Ciara McDonnell travelled the quick journey to Southampton on the recently launched flights by Aer Lingus from Cork.

Knowing absolutely nothing about Southampton, except that my grandfather spent a huge amount of time there as a cattle dealer in the 1960s, my mother and I took a short flight to the city of cruises in search of some weekend relaxation.

As Aer Lingus have recently launched a new route from Cork to Southampton, our visit was a timely one.

A city built on the success of its port, it is no surprise that the Southampton waterfront remains where it’s at.

We stayed at the Grand Harbour Hotel, a monument to the glamour of cruises past, and a testament to the amount of short-stay visitors who come through this city (over 4 million a year) on their way to a cruise holiday.

As well as spa and stay offering, the hotel has a cruise lounge, where guests can relax for the day while waiting on their ship.

The rooms were spacious and well appointed with extremely comfortable beds and powerful showers — just what you need before or after a long cruise holiday.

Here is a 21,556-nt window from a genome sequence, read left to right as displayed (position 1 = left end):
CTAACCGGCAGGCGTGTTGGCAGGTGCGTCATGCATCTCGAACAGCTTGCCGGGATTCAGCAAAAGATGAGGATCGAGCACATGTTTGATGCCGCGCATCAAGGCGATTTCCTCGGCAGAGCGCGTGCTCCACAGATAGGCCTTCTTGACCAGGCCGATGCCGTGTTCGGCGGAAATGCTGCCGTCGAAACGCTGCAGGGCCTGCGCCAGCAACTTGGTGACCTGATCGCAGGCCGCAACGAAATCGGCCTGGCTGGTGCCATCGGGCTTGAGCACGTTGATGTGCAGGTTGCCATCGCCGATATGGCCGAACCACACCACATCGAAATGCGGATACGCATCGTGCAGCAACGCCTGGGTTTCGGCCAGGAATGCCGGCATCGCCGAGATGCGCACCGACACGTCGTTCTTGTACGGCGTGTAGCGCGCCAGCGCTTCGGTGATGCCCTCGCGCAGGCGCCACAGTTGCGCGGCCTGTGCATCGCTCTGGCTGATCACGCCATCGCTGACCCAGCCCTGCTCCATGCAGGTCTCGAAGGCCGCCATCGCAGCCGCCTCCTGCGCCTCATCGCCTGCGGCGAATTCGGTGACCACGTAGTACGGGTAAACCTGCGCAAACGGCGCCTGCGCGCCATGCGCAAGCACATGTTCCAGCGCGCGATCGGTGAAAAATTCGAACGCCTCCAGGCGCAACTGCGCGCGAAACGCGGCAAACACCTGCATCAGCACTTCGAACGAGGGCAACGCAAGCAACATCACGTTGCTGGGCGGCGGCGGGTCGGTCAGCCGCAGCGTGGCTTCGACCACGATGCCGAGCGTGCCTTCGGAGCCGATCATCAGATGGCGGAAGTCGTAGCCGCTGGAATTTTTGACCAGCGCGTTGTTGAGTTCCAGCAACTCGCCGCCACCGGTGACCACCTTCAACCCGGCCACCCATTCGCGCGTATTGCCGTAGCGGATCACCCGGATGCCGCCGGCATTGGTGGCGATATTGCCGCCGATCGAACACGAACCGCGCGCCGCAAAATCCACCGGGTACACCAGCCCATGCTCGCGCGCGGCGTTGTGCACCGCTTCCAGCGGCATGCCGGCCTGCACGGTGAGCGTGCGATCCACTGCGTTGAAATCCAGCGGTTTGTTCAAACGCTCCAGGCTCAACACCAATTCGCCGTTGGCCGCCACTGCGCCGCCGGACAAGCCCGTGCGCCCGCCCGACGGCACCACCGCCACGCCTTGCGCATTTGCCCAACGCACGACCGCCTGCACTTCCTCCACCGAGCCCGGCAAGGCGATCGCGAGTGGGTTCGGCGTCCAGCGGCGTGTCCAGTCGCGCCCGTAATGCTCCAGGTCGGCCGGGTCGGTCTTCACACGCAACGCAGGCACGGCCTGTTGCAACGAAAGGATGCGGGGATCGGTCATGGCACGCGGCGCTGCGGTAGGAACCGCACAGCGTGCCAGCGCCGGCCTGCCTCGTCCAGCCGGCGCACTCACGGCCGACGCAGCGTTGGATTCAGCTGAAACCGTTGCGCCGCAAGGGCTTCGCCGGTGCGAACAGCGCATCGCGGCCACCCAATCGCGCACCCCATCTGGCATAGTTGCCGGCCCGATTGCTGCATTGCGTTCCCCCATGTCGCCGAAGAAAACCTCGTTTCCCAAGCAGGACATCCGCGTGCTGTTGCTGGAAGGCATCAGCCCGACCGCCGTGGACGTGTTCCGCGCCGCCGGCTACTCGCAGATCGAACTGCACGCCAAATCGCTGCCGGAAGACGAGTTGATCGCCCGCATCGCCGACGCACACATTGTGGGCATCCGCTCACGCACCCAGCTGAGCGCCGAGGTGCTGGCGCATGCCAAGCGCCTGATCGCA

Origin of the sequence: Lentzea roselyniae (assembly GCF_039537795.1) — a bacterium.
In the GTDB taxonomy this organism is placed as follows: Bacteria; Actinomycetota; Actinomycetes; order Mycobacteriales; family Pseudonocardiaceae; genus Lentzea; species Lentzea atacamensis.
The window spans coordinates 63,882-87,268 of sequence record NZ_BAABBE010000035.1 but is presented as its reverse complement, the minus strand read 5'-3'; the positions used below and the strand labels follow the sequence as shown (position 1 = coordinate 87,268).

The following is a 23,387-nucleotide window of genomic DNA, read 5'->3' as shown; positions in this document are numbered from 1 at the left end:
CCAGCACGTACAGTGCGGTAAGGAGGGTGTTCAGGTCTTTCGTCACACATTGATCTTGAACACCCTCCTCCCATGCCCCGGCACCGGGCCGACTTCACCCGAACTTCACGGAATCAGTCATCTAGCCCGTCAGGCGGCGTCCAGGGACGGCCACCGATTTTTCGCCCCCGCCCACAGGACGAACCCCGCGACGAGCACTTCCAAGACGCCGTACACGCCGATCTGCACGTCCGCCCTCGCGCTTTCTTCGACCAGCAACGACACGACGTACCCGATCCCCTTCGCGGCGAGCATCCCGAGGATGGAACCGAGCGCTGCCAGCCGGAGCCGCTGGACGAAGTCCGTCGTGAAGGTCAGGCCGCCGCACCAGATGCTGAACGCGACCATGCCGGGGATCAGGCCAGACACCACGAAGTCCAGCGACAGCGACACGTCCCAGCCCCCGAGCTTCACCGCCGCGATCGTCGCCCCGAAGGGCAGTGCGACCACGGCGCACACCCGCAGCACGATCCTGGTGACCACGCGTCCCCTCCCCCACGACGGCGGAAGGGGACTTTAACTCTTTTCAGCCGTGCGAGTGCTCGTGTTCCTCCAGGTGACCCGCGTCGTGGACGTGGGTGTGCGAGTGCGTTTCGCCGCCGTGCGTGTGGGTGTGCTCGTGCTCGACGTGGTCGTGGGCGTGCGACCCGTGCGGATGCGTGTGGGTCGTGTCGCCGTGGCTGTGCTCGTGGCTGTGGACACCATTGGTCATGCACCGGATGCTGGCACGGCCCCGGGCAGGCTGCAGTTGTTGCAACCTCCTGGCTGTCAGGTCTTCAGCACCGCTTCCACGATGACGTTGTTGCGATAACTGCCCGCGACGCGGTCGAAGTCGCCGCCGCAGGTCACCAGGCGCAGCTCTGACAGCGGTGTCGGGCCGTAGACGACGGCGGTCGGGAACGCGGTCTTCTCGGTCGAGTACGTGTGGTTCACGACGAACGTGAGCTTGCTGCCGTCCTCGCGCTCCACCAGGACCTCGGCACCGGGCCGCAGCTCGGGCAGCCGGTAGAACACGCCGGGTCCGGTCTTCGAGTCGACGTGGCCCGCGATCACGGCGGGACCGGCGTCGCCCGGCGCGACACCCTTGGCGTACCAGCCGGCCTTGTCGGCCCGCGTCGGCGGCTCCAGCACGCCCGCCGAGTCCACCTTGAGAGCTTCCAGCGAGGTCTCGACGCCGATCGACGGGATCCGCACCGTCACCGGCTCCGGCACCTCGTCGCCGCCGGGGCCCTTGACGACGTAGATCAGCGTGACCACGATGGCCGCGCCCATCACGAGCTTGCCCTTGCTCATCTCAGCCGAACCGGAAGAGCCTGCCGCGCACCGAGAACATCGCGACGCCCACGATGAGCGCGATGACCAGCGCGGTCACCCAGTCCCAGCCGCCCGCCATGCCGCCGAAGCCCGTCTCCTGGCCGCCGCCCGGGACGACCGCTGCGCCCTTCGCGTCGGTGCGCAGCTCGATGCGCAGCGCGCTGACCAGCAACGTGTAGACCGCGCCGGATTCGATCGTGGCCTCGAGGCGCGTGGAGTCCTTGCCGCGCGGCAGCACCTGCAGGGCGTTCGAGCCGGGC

Weekend break: Forest delights are well worth the short flight to Southampton

A trip to the pool and spa area revealed a spacious place to unwind and a well-equipped gym, should you find the need during your break.

Shopping is one of the city’s main occupations, and as well as a huge IKEA on the waterfront, it is home to two sizeable shopping centres, which house all of the most popular high street brands.

Westgate, the more modern of the two, is undergoing a huge expansion at the moment, and will shortly be the hub of the city’s cultural quarter, housing restaurants like Bills and Wahaca as well as a concert venue and gallery offering.

Despite the lure of emptying our wallets, we chose to investigate the city proper.

It is steeped in history, with over ninety historical buildings scattered across its centre.

Southampton has a hugely important aviation and maritime heritage, dating back to the 1600s.